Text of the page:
FAG Satellite @ Access Gallery
The Queen’s Punishment /Sharlene Bamboat / October 11-13
Performance Schedule: October 11, 8:30 PM / October 12, 8:30 PM / October 13, 9:30 PM
The sentence: 249 feet of copper wire; 154 pennies; 60 acts of retribution
A 3 part performance installation by Sharlene Bamboat.
On March 29, 2012 it was announced that Canada would stop producing the 1¢ coin, commonly known as the penny. A symbol of sovereignty and colonial rule, the penny’s place in Canadian national currency ensured the circulation of the Queen’s profile in Canada’s public sphere since her coronation in 1952. The year 2012 also marked another historic event: the Queen’s Diamond Jubilee. What better way to mark the waning of a colonial symbol than the simultaneous pomp and pageantry of a $7.5 million celebration for the Queen in Canada?
As the symbols of nationalism begin to disappear from the public realm, what remains of those figures of colonial history in our present? What legacies do histories of colonialism leave as traces on the geographic and social landscape of contemporary nationalism?
In this first segment of a triptych on the penny and its chemical composition, Bamboat uses performance to chart the history of the Canadian penny through the legacy of British imperialism. Following her own lineage through colonialism, Bamboat considers how the establishment of British rule in Canada (1763) connects with the introduction of the 1¢ coin and handing over of India to the British crown nearly a century later (1858). With the rise and fall of the British Empire, Bamboat traces the residues of those archaic forms of governance – those colonial nationalisms that persist in our present. Matching the punishment to the crime, Bamboat sentences the Queen to a laborious task of accounting for the penny’s history in colonial rule.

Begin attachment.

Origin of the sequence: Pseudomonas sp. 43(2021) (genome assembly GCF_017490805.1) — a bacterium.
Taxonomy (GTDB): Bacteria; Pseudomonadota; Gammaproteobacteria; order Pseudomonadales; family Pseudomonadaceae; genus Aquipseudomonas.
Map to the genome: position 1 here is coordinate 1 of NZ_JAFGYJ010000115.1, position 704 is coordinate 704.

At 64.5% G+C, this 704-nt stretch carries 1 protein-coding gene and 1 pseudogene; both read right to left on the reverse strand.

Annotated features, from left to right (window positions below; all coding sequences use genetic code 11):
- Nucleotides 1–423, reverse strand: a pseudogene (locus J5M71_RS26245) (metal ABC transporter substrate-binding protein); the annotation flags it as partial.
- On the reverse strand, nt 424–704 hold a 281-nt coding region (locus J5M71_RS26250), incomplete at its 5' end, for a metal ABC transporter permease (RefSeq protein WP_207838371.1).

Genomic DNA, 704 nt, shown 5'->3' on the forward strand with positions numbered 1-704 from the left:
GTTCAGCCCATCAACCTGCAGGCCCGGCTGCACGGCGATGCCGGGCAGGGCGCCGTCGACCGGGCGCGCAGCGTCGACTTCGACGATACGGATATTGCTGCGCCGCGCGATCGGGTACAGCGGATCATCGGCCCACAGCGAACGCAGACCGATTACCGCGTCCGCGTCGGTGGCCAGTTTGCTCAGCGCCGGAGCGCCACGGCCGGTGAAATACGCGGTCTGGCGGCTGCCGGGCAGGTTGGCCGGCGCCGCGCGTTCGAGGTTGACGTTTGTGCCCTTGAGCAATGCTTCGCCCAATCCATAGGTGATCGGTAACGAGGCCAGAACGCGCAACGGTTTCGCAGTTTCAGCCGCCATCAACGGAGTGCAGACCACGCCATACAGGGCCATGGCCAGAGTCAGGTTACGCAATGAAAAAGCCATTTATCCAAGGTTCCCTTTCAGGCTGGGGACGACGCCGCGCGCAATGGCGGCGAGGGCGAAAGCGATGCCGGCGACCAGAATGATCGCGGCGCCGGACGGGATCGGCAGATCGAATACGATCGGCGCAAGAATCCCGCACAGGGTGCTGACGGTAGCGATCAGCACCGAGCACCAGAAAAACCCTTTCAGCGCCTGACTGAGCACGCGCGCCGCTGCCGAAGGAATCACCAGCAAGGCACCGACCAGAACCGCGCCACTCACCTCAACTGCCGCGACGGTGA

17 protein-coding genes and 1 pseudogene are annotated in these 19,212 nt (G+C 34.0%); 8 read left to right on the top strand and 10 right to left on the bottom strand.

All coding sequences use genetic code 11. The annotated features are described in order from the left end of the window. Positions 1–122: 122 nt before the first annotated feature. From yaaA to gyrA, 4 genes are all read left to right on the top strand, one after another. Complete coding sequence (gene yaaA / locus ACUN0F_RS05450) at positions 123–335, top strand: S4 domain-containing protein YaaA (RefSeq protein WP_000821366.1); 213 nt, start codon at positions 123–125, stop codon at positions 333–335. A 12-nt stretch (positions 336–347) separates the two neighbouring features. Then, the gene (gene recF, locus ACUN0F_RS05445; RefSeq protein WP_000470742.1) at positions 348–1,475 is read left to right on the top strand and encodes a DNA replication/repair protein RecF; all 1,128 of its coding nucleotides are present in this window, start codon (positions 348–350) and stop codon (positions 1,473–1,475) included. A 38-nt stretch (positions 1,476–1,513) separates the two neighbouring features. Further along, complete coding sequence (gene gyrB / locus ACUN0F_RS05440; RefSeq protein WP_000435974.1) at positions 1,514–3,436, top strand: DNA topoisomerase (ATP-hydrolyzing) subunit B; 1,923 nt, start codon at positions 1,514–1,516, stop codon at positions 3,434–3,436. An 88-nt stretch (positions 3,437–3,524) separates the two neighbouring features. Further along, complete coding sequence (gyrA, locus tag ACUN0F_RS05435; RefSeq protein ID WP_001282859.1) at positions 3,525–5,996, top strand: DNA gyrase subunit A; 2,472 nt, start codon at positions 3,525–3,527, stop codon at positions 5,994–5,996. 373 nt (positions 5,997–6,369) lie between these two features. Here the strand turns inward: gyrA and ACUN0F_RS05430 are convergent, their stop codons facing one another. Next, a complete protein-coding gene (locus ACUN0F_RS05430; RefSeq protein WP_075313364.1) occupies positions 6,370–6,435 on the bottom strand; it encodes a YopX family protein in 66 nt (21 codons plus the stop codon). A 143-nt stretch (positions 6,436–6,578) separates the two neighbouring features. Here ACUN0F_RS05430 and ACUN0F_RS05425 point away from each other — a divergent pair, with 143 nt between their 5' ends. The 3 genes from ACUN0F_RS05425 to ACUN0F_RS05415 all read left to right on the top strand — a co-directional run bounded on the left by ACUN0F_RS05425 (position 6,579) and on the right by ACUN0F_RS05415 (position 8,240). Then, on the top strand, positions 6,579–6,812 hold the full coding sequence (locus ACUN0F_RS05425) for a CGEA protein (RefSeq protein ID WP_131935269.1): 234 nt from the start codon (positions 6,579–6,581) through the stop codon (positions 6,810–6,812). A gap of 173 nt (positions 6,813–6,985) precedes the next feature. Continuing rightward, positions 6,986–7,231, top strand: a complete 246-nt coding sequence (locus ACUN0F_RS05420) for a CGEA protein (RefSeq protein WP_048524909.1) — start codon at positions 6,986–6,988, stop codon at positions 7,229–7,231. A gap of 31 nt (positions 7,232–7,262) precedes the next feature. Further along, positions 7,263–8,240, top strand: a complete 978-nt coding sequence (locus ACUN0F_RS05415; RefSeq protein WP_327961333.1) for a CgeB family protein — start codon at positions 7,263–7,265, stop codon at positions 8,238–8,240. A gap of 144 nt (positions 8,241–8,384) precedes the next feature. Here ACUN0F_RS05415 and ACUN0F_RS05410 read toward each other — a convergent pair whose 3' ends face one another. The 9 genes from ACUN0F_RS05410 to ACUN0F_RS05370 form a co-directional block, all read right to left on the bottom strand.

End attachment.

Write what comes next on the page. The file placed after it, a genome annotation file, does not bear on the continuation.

To commemorate the punishment, the artist will be issuing limited edition commemorative postcards with 154 absolved pennies.
– Natalie Kouri-Towe
The Queen’s Punishment is the final installation in a series by emerging Feminist artists in conjunction with the FAG Satellite @ Access.
Sharlene Bamboat is a Toronto-based mixed media artist, working predominantly in film, video and performance. Her work calls into question narratives of diaspora, migration and nation building. Through a re-examination of history, Bamboat elicits tongue-in-cheek performances to question our contemporary moment marked by colonialism and neoliberalism.
Bamboat regularly works in collaboration with artists and academics. In 2011, she co-created Border Sounds with media artist Alexis Mitchell. A site specific sound and performance installation, Border Sounds challenged the nature of territorial and national borders culminating in a silent disco in an underground parking garage in Toronto. Bamboat’s 2012 installation, Throwback, a collaboration with the Feminist Art Gallery (FAG) and Montreal-based video and performance artist Ali El-Darsa, was a performative response to queer archiving, and the absence of migrant bodies/stories/histories within queer North American art production. Upcoming shows include a commission for 8Fest, Toronto and a performance for Hemispheric Institute Encuentro, Sao Paolo, Brazil.
Bamboat’s work has been exhibited across Canada, Europe, South Asia and the United Kingdom. She is on the programming committee of the Pleasure Dome Film & Video Collective, and works as the programmer for SAVAC (South Asian Visual Arts Centre).
Thank youAliya Pabani, Alexis Mitchell, Ambereen Siddiqui, Ali El Darsa, Allyson Mitchell, Chelsey Lichtawoman, Chase Joynt, Deirdre Logue, Natalie Kouri-Towe, Francisco-Fernando Granados, Queen Elizabeth II & Shaun Dacey
Access Gallery gratefully acknowledges the Canada Council for the Arts, BC Arts Council, City of Vancouver, our members and volunteers. Access is a member of the Pacific Association of Artist Run Centres.